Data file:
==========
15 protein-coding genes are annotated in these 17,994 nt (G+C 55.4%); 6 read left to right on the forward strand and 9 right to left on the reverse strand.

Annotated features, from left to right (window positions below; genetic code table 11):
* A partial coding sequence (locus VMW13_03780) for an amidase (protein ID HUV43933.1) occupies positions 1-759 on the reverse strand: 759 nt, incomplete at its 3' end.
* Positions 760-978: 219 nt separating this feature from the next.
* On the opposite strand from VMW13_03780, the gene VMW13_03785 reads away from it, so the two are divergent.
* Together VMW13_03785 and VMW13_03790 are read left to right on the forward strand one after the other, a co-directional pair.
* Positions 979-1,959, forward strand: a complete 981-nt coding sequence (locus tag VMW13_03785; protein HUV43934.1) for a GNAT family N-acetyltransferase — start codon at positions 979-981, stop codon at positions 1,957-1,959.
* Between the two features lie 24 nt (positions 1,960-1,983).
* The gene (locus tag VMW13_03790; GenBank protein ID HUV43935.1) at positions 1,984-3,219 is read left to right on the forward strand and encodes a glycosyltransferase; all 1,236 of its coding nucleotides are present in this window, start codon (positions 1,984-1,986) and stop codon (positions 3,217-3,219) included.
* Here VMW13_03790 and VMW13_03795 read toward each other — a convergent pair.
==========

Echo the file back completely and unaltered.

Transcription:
15 protein-coding genes are annotated in these 17,994 nt (G+C 55.4%); 6 read left to right on the forward strand and 9 right to left on the reverse strand.

Annotated features, from left to right (window positions below; genetic code table 11):
* A partial coding sequence (locus VMW13_03780) for an amidase (protein ID HUV43933.1) occupies positions 1-759 on the reverse strand: 759 nt, incomplete at its 3' end.
* Positions 760-978: 219 nt separating this feature from the next.
* On the opposite strand from VMW13_03780, the gene VMW13_03785 reads away from it, so the two are divergent.
* Together VMW13_03785 and VMW13_03790 are read left to right on the forward strand one after the other, a co-directional pair.
* Positions 979-1,959, forward strand: a complete 981-nt coding sequence (locus tag VMW13_03785; protein HUV43934.1) for a GNAT family N-acetyltransferase — start codon at positions 979-981, stop codon at positions 1,957-1,959.
* Between the two features lie 24 nt (positions 1,960-1,983).
* The gene (locus tag VMW13_03790; GenBank protein ID HUV43935.1) at positions 1,984-3,219 is read left to right on the forward strand and encodes a glycosyltransferase; all 1,236 of its coding nucleotides are present in this window, start codon (positions 1,984-1,986) and stop codon (positions 3,217-3,219) included.
* Here VMW13_03790 and VMW13_03795 read toward each other — a convergent pair.